Rep. Kelly started things off with a rousing speech in defense of affordable energy. Kreutzer then debunked the so-called “social cost of carbon,” the dubious statistic on which EPA relies in order to justify its climate regulations. Finally, I discussed the illegitimacy of EPA’s recently proposed Clean Air Act regulations for greenhouse gases from existing power plants, known as the Clean Power Plan. Kreutzer starts at the 44th minute; I start at the 58th minute. Over at the Daily Signal, Natalie Johnson wrote a story on the panel.

Cooler Heads Digest 25 July 2014

In a recent post, I explained how the EPA and environmental special interests entered into a collusive consent decree that would effectively require States to use air quality models to demonstrate compliance with national ambient air quality standards. Thus, unelected bureaucrats and green special interests rendered policy, in a process known as “sue and settle.”

The underlying suit, Sierra Club, et al. v. McCarthy, was filed in the United States District Court for the Northern District of California, in Oakland. This is notable insofar as the court condoned a great deal of suspect behavior.

  • For example, in the course of the lawsuit, EPA and the environmental plaintiffs (Sierra Club & NRDC) litigated to oppose intervention in the legal proceedings by the States, even though the States are responsible for implementing the regulation in question. The Bay area court sided with EPA & the greens.
  • Moreover, EPA, Sierra Club, and NRDC pointedly refused to allow States to participate in settlement discussions. Despite this seeming affront to the Clean Air Act’s cooperative federalism structure, the Bay area court accepted the consent decree.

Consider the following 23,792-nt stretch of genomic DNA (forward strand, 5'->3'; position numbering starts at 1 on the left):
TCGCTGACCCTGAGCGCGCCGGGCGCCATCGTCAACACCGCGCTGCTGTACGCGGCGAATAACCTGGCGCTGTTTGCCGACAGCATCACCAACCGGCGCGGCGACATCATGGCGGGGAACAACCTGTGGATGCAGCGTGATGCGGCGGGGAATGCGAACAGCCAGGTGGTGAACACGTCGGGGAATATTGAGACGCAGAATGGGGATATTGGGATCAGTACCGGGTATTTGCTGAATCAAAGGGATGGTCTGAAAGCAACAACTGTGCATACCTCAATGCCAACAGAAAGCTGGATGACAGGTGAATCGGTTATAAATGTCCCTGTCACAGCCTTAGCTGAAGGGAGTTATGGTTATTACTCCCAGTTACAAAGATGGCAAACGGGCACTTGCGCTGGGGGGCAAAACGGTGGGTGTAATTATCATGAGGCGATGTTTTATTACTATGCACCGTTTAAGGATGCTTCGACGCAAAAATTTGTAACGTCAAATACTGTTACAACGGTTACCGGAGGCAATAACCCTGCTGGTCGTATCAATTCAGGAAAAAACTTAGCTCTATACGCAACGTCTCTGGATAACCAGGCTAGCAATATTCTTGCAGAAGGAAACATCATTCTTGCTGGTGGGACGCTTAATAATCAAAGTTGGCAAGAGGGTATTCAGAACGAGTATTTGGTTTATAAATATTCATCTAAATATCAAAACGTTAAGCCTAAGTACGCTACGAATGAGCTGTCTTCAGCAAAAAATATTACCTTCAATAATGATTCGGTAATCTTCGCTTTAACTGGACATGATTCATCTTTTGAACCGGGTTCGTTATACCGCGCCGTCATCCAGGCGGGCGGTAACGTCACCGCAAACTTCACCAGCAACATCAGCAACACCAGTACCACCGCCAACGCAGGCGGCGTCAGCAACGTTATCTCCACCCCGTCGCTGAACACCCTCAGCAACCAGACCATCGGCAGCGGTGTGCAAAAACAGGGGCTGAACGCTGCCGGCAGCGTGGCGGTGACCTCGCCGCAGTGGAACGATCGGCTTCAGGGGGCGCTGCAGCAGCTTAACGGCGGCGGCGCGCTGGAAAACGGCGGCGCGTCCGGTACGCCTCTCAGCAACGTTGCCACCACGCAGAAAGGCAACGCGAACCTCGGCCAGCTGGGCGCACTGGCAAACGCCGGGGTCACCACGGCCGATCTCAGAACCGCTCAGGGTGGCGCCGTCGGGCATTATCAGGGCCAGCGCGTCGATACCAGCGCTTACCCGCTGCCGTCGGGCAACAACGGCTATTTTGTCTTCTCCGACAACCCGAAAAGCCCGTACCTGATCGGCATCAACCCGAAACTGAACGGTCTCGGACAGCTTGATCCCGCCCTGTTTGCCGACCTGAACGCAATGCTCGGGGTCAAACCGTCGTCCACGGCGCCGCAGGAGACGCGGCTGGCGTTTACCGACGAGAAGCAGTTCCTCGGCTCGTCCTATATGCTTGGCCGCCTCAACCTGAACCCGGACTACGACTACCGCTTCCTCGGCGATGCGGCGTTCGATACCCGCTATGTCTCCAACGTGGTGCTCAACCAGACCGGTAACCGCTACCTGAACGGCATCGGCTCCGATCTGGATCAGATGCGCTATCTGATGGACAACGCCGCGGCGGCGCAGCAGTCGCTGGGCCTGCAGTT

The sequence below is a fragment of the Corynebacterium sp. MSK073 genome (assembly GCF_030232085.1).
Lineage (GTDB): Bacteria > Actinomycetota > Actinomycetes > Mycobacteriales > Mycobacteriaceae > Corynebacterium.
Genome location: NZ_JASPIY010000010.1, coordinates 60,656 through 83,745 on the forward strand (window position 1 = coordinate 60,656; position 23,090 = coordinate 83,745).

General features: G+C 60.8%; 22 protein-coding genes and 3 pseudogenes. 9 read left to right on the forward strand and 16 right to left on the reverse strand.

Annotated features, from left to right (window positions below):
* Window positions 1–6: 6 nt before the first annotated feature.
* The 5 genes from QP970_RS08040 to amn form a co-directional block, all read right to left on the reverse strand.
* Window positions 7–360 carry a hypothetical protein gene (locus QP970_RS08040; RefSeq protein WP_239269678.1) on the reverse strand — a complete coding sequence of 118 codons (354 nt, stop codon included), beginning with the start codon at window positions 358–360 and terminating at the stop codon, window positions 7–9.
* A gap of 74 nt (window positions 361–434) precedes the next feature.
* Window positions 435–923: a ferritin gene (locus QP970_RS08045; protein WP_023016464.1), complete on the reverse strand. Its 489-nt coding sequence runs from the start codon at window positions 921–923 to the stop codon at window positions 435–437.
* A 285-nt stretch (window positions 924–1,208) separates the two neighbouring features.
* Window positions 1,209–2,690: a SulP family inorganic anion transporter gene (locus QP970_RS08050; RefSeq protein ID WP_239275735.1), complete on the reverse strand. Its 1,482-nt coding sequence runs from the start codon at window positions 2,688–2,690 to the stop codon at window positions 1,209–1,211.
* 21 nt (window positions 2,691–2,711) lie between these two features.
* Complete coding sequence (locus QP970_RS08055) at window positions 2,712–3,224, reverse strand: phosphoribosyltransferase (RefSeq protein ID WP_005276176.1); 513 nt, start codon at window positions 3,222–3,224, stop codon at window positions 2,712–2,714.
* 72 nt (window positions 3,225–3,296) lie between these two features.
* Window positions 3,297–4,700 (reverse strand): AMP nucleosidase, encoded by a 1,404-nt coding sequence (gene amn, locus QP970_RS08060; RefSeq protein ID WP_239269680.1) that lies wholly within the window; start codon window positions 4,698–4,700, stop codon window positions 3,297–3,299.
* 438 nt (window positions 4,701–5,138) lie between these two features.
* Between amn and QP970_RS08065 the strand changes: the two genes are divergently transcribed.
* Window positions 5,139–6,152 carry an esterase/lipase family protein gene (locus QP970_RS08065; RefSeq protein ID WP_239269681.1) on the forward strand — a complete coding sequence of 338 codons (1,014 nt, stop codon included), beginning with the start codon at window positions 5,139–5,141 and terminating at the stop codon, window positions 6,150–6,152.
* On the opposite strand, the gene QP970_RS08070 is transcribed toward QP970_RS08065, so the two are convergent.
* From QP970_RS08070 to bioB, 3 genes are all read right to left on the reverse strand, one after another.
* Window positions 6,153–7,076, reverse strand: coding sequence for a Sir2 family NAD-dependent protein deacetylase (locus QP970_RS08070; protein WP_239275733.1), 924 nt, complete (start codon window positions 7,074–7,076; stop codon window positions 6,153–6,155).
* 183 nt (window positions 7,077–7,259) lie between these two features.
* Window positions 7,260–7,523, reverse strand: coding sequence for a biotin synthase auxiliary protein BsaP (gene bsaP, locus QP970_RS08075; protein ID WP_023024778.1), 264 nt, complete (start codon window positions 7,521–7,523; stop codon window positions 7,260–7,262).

• Finally, Clean Air Act “agency forcing” consent decrees are supposed to be limited solely to the establishment of agency deadlines,* as I explain in this article. The Sierra Club, et al. v. McCarthy consent decree, on the other hand, was naked policy: It mandated the use of a regulation that the agency has only proposed. In the face of this apparent procedural abuse, the Bay area court gave its imprimatur to the consent decree.

All of this brings me to the point of this post: I wonder how many courts would’ve objected to consent decree, either due to its non-participatory formulation or because of its inappropriate content?

After all, federal district court judges aren’t chosen based on merit; rather, they are nominated by the President, with consideration given to the recommendation by Senators from the State whose judicial district is at issue. They are political creatures. And, given California politics, it stands to reason that the Bay area court is one of the most “progressive” in the country.

So it makes sense that environmental special interests would want to get in this court. Alas, their primary legal tactic—the Clean Air Act deadline citizen suit (whence “sue and settle”)—allows green groups to file “agency forcing” suits in any federal district court in the country (42 U.S. Code §7604(a)). As a result, the opportunity presents itself for forum shopping, and that’s exactly what environmental litigants have done.